The second season of the FX series "The Bridge" debuts tonight, and if you haven't watched it yet, you need to start now. Adapted from the Swedish-Danish series of the same name, it's a dark, harrowing police drama set on the U.S.-Mexico border of El Paso and Ciudad Juarez. And it kicked off with a grisly initial event: In the first episode, a body shows up on the Bridge of the Americas, dumped straddling the border line.
On top of that, it turns out each half actually comes from a different murder victim: one a missing Mexican girl, the other an anti-immigration Texas judge. American detective Sonya Cross (Diane Kruger) and Mexican detective Marco Ruiz (Demian Bichir) enter the fold and discover it’s the work of a diabolical serial killer, whose manifesto is revealed at the end of the pilot. It serves as both the killer’s m.o. and perhaps "The Bridge’s" central moral.
“There are five murders a year in El Paso. In Juarez, thousands. Why? Why is one dead white woman more important than so many dead just across the bridge? How long can El Paso look away?”
It’s a chilling moment to kick-start the first season of "The Bridge," which you can stream in its entirety on Hulu. In June, the show won a 2013 Peabody Award—rare for a show with only one season under its belt. The Peabody committee write that the show offers “powerful translation for American audiences, spotlighting issues along the border that are rarely seen on mainstream U.S. television” and “raising awareness of border issues while creating a compelling murder mystery.”
Elwood Reid is an executive producer, writer and showrunner on "The Bridge." He sat down with Fusion to talk about the changing demographics of television and where his show’s second season– premiering Wednesday night on FX at 10 p.m. ET– is going.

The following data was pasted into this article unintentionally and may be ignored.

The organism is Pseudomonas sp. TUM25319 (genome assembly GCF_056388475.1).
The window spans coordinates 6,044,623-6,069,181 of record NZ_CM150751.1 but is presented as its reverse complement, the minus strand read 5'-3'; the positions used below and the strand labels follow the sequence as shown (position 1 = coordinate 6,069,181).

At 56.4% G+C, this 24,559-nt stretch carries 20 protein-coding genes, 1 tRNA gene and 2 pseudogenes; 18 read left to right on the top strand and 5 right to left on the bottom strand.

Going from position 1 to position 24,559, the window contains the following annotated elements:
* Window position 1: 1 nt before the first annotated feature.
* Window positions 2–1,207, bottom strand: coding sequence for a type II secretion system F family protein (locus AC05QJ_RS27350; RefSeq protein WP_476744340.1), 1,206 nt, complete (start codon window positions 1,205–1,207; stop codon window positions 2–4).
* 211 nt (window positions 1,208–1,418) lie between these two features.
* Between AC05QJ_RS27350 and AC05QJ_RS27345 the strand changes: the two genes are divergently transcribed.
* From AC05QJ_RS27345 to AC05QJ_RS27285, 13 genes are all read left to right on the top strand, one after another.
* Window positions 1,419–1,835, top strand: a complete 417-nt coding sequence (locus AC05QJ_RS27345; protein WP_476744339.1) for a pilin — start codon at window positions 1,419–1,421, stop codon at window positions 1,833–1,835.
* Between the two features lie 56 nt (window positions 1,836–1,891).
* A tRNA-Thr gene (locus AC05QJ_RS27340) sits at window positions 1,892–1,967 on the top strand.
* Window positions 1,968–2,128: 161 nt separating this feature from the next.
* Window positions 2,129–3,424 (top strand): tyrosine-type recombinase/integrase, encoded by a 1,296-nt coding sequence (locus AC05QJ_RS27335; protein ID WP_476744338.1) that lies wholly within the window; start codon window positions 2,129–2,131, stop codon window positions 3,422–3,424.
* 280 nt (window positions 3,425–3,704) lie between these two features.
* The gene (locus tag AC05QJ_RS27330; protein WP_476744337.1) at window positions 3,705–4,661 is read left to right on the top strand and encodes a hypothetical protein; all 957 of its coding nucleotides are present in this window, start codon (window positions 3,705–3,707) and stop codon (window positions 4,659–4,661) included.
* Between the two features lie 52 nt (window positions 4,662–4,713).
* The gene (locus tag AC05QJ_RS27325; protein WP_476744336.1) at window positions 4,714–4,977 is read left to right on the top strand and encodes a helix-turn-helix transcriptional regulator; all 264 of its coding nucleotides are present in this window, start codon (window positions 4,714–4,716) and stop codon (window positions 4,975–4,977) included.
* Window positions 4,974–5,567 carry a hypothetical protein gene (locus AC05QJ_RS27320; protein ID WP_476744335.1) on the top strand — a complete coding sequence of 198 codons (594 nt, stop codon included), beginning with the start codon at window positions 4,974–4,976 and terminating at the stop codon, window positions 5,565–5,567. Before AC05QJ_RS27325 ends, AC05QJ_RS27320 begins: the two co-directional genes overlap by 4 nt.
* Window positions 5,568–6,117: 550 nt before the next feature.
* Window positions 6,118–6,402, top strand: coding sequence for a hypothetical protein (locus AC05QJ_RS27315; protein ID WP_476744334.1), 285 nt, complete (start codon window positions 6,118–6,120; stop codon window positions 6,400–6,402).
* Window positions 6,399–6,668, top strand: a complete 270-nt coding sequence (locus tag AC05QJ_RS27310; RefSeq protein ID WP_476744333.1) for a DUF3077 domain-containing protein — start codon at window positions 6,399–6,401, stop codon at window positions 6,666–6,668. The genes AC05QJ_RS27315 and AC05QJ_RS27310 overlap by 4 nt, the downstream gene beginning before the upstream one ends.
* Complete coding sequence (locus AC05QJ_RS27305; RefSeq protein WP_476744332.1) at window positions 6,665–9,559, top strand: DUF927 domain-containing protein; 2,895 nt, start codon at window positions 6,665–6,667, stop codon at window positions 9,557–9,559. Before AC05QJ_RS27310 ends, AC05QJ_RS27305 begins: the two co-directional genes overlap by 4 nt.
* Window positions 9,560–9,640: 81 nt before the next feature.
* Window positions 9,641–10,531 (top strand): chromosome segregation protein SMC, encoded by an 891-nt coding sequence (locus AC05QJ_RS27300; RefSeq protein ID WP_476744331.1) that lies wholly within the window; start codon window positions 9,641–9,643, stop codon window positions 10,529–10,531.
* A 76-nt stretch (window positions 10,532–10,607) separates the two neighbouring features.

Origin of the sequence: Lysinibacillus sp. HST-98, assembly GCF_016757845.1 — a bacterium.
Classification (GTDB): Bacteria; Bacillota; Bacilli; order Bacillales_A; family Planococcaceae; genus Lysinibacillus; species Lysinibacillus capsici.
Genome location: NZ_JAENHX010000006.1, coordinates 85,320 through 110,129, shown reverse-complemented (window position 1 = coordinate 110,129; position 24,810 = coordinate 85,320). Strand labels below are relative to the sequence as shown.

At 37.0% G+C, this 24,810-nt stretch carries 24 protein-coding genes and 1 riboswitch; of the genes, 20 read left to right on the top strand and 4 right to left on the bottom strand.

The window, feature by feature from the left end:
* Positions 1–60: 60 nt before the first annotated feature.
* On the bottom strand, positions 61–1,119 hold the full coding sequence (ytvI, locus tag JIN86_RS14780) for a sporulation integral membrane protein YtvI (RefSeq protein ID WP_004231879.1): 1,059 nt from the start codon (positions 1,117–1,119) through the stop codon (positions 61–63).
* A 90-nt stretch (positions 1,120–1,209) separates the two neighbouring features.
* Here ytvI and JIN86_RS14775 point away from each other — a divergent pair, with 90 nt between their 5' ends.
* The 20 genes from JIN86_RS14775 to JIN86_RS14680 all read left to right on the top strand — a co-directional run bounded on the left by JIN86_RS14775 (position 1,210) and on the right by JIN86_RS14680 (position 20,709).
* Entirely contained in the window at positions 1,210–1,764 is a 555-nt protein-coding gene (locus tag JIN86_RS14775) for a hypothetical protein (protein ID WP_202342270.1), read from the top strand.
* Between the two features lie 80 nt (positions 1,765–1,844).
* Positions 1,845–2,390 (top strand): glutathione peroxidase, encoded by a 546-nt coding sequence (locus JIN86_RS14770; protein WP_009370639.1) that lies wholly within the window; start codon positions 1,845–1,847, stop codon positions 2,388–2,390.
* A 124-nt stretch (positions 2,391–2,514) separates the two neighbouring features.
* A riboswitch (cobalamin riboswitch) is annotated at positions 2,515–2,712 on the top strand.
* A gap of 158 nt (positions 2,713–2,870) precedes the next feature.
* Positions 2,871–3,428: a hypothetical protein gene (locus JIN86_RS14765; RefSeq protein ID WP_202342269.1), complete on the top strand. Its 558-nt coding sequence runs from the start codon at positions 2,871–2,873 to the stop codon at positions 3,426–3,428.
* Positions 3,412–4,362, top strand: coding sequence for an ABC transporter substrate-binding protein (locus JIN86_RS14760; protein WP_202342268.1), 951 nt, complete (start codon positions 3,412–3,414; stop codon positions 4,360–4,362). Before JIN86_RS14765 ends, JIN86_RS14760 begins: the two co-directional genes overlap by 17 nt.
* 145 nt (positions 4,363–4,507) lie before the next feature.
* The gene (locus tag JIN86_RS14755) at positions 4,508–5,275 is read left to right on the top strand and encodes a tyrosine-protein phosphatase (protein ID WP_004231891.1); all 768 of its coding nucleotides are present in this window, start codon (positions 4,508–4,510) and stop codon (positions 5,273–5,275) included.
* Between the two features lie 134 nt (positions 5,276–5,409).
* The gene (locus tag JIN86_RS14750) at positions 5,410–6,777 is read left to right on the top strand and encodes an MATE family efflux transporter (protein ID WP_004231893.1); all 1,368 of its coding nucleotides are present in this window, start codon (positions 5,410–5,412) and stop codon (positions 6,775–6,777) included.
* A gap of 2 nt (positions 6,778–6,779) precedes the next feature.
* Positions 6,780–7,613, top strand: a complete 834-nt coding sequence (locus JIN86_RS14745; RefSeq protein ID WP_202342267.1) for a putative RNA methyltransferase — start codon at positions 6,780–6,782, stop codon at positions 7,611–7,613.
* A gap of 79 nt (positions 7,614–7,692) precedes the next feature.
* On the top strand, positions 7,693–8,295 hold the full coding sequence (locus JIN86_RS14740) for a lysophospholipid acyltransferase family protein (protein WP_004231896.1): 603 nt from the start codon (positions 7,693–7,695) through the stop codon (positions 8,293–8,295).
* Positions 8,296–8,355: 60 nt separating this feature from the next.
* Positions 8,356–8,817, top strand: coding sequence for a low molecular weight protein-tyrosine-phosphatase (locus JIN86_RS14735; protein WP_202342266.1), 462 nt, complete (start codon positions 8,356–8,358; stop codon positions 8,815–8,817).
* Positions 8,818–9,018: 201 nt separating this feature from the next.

Fair warning: This Q&A may contain spoilers of seasons one and two. Again, you can watch season one here.
Fusion: So what’s in store for season two?
Elwood Reid: Season two takes a much bigger approach to the border question. Last year was hunting a serial killer. There are a couple of killers in season two and all of them are much more dark and vicious than the [killer] we had last year. Because they’re doing business down there and that’s what’s so scary. That’s what [the detectives] Sonya and Marco bump up against.
The mystery starts kinda small with the arrival of Eleanor Nacht, played by Franka Potente [the titular character] from Run Lola Run. She works for the cartel and you’re not quite sure in what capacity. You begin to learn how ruthless and thorough she is in enforcing the cartel’s will on both sides of the border. That’s the setup for this season. And there’s a whole lot of side stories from there. It was an attempt on my part to deal with a really interesting world, pull from the headlines and the pulpy backpack I carry around and try to mix those two into a combustible story.
So it’s still a fairly standard police procedural set at the border?